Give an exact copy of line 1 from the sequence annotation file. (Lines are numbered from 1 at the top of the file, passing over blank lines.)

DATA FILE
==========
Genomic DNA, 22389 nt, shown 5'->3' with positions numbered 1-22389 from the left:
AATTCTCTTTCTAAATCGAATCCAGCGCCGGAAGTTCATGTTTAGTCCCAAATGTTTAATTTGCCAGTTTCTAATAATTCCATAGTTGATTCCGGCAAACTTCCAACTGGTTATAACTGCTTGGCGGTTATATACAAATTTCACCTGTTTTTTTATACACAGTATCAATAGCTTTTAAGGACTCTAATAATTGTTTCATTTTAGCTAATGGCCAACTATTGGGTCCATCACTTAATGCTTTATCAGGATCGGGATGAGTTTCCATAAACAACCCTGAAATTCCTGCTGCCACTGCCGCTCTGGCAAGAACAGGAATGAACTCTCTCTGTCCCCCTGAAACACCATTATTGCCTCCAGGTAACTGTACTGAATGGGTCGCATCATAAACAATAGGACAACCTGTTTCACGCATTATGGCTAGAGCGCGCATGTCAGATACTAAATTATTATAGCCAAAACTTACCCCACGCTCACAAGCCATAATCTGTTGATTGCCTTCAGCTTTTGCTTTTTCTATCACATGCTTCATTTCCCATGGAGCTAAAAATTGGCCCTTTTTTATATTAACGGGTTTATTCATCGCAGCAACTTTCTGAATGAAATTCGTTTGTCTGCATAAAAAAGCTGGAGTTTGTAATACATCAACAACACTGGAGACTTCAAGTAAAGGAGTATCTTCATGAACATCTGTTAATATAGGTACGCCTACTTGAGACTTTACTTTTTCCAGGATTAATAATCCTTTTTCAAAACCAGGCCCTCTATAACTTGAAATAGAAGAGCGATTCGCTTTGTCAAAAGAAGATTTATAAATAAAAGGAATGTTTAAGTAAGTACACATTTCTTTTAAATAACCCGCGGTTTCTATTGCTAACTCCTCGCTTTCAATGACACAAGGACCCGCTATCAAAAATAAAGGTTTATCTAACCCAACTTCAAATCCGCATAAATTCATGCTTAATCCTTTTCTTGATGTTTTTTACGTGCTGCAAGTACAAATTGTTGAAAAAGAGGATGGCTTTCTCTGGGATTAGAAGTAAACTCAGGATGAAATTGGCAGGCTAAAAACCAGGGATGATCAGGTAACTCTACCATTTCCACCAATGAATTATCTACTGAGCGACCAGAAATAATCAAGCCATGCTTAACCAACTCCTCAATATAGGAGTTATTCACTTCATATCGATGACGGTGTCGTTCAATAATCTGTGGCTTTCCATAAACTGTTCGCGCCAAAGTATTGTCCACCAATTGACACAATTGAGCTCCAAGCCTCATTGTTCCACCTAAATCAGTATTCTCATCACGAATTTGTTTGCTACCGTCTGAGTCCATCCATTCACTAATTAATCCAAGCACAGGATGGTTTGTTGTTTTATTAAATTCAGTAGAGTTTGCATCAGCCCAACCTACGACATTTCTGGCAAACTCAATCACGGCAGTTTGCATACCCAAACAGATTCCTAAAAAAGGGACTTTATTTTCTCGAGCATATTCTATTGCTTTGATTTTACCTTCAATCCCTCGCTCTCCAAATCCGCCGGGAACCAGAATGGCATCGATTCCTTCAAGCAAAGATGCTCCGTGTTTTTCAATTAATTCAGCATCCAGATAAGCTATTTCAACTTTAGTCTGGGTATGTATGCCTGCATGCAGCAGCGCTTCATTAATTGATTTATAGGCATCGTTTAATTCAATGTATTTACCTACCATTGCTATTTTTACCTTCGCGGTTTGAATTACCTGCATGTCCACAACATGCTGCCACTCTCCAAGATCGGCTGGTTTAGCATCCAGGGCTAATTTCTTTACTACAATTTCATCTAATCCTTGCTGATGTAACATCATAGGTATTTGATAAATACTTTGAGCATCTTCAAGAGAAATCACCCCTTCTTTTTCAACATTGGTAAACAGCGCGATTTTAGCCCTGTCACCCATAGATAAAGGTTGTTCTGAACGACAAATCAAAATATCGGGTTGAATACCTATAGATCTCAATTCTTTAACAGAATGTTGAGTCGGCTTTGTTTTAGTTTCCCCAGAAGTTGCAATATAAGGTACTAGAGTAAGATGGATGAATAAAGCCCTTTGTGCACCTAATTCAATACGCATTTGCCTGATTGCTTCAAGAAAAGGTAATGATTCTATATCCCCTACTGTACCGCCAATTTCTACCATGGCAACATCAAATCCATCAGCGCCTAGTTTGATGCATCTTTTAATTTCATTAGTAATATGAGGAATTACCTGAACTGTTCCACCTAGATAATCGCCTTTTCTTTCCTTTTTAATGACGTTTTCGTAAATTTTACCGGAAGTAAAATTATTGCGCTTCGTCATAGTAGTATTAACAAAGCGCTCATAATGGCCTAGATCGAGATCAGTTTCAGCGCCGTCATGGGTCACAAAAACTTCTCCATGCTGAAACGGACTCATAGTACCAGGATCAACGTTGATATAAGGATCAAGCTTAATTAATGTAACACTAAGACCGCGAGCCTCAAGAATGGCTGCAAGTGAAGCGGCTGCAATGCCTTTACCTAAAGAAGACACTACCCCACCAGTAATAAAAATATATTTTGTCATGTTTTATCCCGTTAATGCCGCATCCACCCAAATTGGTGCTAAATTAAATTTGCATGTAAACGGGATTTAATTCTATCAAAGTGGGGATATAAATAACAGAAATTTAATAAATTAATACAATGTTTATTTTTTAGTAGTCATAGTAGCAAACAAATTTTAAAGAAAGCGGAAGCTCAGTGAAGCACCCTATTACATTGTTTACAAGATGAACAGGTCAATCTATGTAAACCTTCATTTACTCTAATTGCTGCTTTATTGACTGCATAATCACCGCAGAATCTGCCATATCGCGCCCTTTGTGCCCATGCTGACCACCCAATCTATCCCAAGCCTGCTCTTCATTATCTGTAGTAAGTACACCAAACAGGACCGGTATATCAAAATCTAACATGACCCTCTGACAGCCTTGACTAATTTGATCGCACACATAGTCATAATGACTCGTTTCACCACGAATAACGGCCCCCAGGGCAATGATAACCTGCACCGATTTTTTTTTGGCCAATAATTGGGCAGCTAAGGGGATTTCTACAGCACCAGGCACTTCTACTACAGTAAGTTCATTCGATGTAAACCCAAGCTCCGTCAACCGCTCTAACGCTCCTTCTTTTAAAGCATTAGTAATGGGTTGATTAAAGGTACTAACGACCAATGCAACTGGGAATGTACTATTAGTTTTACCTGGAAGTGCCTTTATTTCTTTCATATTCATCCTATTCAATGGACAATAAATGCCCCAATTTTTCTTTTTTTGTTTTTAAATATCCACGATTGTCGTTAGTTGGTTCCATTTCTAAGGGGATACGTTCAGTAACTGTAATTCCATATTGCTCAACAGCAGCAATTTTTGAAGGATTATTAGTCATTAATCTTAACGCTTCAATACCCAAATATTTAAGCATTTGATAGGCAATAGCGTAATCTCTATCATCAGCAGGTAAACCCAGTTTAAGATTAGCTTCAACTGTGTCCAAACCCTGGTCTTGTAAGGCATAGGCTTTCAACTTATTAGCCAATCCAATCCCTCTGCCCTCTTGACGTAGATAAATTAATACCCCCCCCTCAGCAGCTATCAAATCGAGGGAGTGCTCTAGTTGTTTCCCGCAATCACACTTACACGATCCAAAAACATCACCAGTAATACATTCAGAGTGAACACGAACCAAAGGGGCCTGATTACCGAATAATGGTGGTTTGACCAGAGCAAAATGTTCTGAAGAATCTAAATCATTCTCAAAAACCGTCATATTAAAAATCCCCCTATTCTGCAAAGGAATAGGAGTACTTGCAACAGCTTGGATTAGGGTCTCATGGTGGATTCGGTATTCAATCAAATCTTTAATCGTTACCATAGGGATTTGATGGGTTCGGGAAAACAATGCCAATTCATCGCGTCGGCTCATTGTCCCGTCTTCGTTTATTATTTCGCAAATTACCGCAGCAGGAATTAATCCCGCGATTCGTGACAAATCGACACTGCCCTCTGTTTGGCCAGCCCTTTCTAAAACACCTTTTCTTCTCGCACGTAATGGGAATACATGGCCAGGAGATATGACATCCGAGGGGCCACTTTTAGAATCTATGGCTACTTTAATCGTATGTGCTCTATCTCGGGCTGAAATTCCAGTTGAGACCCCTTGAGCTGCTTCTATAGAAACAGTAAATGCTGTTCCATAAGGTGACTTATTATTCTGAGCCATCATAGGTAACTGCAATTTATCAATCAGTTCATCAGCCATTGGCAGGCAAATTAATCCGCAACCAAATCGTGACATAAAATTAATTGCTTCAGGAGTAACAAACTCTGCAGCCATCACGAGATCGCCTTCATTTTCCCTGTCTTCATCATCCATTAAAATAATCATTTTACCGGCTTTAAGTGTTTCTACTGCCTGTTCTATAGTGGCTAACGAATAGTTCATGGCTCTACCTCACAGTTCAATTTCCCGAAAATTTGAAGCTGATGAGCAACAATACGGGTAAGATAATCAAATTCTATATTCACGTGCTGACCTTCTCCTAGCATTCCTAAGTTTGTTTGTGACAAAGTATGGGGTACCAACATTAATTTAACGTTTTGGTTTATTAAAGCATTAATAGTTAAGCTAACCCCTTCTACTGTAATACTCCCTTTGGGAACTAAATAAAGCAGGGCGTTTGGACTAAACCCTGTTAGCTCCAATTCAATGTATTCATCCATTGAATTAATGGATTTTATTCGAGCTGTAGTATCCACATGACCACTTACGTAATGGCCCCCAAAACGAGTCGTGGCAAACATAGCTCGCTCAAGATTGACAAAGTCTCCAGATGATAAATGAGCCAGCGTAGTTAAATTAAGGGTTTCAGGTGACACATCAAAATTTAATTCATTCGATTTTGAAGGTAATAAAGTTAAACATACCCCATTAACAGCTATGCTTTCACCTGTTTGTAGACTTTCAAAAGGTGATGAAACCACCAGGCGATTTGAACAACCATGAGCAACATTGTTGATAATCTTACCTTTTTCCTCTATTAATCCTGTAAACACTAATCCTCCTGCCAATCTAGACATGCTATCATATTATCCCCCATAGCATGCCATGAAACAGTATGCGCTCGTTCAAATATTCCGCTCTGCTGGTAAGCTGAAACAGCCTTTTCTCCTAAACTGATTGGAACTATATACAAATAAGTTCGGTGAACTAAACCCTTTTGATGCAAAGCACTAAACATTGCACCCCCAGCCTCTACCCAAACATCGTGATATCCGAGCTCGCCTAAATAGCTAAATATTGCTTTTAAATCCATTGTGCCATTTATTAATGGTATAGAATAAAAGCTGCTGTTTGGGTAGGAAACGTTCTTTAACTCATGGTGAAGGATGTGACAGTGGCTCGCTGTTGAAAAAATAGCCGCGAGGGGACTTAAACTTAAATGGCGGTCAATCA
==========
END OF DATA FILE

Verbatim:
Genomic DNA, 22389 nt, shown 5'->3' with positions numbered 1-22389 from the left: